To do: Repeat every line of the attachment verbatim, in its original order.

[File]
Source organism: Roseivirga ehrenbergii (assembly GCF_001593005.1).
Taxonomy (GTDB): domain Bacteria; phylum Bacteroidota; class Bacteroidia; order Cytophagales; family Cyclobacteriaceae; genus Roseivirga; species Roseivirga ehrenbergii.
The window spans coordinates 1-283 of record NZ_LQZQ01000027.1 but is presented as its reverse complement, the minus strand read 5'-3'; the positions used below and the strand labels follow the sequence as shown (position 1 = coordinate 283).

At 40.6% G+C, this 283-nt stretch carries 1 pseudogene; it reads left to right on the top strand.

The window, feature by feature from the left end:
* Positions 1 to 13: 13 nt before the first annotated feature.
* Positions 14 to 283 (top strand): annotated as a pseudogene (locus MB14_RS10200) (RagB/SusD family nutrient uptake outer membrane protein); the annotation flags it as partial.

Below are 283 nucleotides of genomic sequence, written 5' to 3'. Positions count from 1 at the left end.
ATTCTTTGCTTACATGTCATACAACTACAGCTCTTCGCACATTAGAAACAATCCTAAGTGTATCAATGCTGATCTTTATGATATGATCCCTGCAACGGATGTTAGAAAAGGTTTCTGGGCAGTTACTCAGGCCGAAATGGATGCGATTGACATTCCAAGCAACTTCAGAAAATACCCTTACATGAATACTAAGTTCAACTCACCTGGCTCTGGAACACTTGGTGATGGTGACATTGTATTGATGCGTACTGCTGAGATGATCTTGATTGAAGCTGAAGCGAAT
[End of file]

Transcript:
Source organism: Roseivirga ehrenbergii (assembly GCF_001593005.1).
Taxonomy (GTDB): domain Bacteria; phylum Bacteroidota; class Bacteroidia; order Cytophagales; family Cyclobacteriaceae; genus Roseivirga; species Roseivirga ehrenbergii.
The window spans coordinates 1-283 of record NZ_LQZQ01000027.1 but is presented as its reverse complement, the minus strand read 5'-3'; the positions used below and the strand labels follow the sequence as shown (position 1 = coordinate 283).

At 40.6% G+C, this 283-nt stretch carries 1 pseudogene; it reads left to right on the top strand.

The window, feature by feature from the left end:
* Positions 1 to 13: 13 nt before the first annotated feature.
* Positions 14 to 283 (top strand): annotated as a pseudogene (locus MB14_RS10200) (RagB/SusD family nutrient uptake outer membrane protein); the annotation flags it as partial.

Below are 283 nucleotides of genomic sequence, written 5' to 3'. Positions count from 1 at the left end.
ATTCTTTGCTTACATGTCATACAACTACAGCTCTTCGCACATTAGAAACAATCCTAAGTGTATCAATGCTGATCTTTATGATATGATCCCTGCAACGGATGTTAGAAAAGGTTTCTGGGCAGTTACTCAGGCCGAAATGGATGCGATTGACATTCCAAGCAACTTCAGAAAATACCCTTACATGAATACTAAGTTCAACTCACCTGGCTCTGGAACACTTGGTGATGGTGACATTGTATTGATGCGTACTGCTGAGATGATCTTGATTGAAGCTGAAGCGAAT